Did Cavemen Play Darts?

by Dr John V. Day

In his book THE NEANDERTHAL QUESTION, Stan Gooch speculates that these early humans, halfway between us and apes, would “practice their running and throwing, and specifically compete with each other in these skills. Many of our present-day pastimes (darts, pool, billiards, all track and field athletics) probably derive their instinctive elements and psychological motivation from these times.”

Food from the hunting of animals contributed even more to our ancestors? diet when humans migrated northwards into Europe, where edible plants were less abundant yet huge herds of animals like reindeer and bison lived on the plains, especially during the Ice Ages. Early humans were using spears by at least 400,000 years ago, as suggested by the two six-foot spruce spears found in 1997 at Schöningen in Germany, and (because wood rots and destroys our evidence) probably long before that.

By the time our ancestors were living in Europe during the last of the Ice Ages (and now looking just like us, going by their bones), we find they had developed spear-throwers, the earliest known example coming from France around 14,000 years ago. A spear-thrower lengthens your arm, in effect, providing you with more leverage and greater power, and experiments with them have killed deer at 30 yards. This invention helped hunters: they could keep a safe distance from their prey and could hunt alone, not needing to surround an animal to spear it.

As for bows and arrows, the first direct evidence we have is either the 10,000 year-old wooden arrow-shafts from northern Germany, found at the camp-sites of reindeer hunters, or what look like stone arrow-heads from Spain, over 25,000 years old. (Bows, being made of wood and sinew or gut, will easily perish.) If you hunt with a bow you can remain hidden — that’s a big plus. And your arrow travels faster than a spear does, and hits with more force when animals are far away. With a bow and arrow you can kill your prey at over 80 yards.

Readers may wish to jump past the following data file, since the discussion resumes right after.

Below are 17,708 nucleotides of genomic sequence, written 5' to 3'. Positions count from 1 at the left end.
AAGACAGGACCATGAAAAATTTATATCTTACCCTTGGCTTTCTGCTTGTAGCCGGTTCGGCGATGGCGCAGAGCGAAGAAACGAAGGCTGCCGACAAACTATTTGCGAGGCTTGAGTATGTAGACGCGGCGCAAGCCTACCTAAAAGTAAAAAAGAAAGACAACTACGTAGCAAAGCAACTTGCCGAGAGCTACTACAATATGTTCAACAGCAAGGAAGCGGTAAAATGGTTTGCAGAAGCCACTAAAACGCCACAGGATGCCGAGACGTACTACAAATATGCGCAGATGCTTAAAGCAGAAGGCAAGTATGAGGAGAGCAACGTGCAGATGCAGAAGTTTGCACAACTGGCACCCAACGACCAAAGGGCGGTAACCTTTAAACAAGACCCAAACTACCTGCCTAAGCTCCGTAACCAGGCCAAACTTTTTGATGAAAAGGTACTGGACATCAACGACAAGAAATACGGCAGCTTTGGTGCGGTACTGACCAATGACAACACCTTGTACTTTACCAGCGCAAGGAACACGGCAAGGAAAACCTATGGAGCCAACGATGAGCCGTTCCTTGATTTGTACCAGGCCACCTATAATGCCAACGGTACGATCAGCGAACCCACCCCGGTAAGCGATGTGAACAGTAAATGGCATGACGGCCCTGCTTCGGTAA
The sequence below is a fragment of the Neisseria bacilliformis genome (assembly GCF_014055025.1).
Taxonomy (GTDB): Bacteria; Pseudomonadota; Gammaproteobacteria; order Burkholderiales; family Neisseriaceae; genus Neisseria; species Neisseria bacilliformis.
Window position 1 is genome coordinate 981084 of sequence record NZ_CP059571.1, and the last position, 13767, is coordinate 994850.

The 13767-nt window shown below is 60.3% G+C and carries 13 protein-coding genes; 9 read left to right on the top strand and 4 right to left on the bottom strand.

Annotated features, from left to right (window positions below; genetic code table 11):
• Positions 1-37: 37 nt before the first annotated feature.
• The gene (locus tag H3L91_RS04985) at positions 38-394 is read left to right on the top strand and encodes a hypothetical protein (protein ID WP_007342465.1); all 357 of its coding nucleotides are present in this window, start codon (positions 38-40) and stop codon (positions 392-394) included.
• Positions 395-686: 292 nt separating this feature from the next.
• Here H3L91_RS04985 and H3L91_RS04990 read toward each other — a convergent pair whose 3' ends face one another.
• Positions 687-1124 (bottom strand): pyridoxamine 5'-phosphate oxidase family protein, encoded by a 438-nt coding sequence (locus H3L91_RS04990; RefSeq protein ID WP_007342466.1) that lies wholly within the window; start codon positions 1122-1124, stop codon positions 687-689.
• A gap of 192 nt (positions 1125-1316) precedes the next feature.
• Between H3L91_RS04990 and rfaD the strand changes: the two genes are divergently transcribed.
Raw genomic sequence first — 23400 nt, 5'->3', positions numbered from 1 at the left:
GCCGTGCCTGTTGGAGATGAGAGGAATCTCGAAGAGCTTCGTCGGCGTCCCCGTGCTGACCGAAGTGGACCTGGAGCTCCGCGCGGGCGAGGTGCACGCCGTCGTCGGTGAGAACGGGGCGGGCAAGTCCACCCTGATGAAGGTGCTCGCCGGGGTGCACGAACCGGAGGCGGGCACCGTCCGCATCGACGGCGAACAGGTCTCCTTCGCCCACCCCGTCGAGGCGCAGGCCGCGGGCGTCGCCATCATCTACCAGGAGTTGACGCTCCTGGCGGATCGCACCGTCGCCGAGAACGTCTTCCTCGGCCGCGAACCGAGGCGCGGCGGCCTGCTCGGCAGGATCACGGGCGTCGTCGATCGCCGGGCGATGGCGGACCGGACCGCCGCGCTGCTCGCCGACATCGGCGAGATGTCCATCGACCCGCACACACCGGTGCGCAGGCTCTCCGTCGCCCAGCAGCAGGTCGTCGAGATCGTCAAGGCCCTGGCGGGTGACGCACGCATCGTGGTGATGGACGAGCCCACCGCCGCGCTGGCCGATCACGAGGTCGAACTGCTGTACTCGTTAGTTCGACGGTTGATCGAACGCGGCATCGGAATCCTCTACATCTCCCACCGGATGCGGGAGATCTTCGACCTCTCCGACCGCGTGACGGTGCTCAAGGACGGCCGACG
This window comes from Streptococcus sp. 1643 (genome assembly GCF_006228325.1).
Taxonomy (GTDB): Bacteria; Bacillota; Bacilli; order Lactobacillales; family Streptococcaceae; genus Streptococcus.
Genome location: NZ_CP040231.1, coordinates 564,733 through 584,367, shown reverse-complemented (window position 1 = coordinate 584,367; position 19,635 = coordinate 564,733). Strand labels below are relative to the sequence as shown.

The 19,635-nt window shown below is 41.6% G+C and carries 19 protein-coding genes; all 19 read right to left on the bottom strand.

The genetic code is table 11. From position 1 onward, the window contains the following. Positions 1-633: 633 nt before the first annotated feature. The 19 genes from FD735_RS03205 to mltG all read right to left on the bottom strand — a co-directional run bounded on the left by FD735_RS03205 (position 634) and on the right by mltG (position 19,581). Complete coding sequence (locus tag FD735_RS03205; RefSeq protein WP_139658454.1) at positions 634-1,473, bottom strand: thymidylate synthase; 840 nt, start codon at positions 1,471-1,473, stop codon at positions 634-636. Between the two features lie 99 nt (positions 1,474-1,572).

These hunters over the last few million years, whether using rocks, spears, or bows and arrows, must have been males. Evolution has designed men to be good hunters. On average, they are taller and stronger than women, and faster runners, too, ideally built for chasing after wild animals which have a turn of speed. Out of 179 traditional societies across the world which even today hunt animals for food, in no less than 166 the hunting is done only by the men.

And according to psychologists men are on average better at “visuo- spatial” tests than women (who are better with words). This means that men tend to be good at analysing what they see – finding patterns, noticing movements, judging distances. Again, evolution has ensured that men possess this “visuo- spatial” ability — vital when confronting wild animals, judging their leaps and trying to avoid their snarling jaws. You wanted them for your evening meal, and maybe they had the same idea about you.

These days we are more likely to buy a McDonalds than to go out hunting gazelle or reindeer. Still, millions of years of hunting have impressed on us an enjoyment of aiming at targets. In spite of living in cities and working in factories and offices we still remain, in the words of anthropologists Lionel Tiger and Robin Fox, Ice Age hunters who are “fine-honed machines for the efficient pursuit of game”. That hunting by aimed throwing was crucial in human evolution, as the evolutionary psychologists Sue Taylor Parker and Kathleen Gibson point out, “is also suggested by the ubiquity of aimed throwing games among human males”.

Not without reason did Stan Gooch call these distant ancestors of ours, living millions of years ago, “early darts teams”.

© 2002 Dr. John V. Day

Thanks to Dr. Day for contributing this fascinating article to my website. I am more than happy to consider other articles for inclusion on the site, provided they make a contribution to our understanding of the history and development of the sport of darts. Please send any items to me via the ‘Contact’ page.

Cartoon by kind permission of David P Crane

© Patrick Chaplin 2007